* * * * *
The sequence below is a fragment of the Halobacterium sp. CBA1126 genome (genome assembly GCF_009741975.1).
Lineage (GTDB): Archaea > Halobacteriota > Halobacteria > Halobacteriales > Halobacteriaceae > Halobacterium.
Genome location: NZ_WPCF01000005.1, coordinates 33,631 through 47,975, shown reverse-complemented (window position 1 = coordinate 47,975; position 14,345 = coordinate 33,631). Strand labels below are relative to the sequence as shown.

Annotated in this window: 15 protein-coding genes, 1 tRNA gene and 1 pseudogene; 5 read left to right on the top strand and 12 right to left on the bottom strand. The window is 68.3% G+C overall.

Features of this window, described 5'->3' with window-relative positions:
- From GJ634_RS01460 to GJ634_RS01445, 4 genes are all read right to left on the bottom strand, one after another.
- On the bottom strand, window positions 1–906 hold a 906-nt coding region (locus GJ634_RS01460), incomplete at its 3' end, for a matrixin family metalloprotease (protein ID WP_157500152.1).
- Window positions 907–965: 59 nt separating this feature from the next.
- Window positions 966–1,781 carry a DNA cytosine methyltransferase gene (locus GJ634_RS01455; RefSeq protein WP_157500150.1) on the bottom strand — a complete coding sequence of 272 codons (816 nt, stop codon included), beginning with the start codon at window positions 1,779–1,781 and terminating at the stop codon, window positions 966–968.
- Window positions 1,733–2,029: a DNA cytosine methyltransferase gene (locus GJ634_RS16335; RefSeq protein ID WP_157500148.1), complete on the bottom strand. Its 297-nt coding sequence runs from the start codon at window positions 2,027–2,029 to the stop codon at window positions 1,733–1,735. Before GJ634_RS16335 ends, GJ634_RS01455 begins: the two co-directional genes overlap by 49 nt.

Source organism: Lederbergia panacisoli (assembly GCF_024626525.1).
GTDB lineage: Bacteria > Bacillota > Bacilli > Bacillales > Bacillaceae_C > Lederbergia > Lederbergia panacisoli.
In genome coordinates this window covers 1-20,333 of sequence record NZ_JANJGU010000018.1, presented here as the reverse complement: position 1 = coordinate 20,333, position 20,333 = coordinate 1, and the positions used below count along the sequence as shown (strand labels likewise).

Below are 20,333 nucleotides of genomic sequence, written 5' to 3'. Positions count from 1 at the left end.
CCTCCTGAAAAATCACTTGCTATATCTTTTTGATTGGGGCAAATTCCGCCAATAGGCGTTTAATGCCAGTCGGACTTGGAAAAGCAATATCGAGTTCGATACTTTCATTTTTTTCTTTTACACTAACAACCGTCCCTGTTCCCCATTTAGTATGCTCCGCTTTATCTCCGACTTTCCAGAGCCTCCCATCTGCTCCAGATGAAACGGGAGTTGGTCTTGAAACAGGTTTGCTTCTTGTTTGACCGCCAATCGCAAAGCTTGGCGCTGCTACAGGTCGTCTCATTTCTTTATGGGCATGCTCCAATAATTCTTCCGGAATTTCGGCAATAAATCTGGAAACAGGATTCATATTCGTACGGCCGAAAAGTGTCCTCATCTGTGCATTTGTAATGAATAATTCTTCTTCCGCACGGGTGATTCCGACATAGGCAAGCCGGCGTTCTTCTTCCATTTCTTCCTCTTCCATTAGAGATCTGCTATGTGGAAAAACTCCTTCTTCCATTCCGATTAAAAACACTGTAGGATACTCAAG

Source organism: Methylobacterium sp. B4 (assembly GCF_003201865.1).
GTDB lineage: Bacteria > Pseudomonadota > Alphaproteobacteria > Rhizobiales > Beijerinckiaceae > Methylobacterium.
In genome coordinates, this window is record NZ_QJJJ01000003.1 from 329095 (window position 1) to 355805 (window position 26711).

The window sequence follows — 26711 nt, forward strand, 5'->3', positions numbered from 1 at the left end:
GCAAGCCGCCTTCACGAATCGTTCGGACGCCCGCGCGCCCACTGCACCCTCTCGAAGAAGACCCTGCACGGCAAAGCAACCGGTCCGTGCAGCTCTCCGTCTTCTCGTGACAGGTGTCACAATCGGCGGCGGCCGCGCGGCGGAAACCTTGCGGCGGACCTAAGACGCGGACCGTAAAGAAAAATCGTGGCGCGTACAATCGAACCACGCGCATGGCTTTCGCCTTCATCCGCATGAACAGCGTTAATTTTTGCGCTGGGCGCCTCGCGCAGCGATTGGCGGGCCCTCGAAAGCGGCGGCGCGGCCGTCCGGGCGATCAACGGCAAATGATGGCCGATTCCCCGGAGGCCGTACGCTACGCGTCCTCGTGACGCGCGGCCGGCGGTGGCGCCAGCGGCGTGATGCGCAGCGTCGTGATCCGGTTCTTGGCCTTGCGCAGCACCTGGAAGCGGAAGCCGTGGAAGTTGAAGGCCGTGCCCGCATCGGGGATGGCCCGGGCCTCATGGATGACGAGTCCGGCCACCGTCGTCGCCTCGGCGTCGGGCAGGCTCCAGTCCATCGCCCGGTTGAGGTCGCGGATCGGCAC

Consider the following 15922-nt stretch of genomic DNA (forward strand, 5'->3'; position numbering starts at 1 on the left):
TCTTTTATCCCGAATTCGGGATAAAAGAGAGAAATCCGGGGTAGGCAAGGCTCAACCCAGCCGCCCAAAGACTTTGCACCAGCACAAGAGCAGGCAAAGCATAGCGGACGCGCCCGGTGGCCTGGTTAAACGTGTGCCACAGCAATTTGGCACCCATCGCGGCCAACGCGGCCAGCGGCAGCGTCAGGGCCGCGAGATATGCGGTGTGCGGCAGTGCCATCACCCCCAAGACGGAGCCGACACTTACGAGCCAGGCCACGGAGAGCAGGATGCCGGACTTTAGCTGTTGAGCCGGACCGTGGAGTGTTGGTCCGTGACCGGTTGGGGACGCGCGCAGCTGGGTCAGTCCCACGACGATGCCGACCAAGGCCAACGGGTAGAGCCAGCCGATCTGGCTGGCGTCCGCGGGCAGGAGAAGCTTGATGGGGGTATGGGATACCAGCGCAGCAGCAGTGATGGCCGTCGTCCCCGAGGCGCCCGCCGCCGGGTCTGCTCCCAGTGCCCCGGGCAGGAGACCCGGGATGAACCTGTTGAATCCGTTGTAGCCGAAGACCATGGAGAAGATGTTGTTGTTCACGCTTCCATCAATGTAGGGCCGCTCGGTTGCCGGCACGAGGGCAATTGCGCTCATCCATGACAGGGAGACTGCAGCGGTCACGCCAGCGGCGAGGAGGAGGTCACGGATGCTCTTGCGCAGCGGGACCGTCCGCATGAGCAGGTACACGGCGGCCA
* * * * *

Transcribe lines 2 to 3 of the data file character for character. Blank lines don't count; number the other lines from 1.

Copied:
Lineage (GTDB): Archaea > Halobacteriota > Halobacteria > Halobacteriales > Halobacteriaceae > Halobacterium.
Genome location: NZ_WPCF01000005.1, coordinates 33,631 through 47,975, shown reverse-complemented (window position 1 = coordinate 47,975; position 14,345 = coordinate 33,631). Strand labels below are relative to the sequence as shown.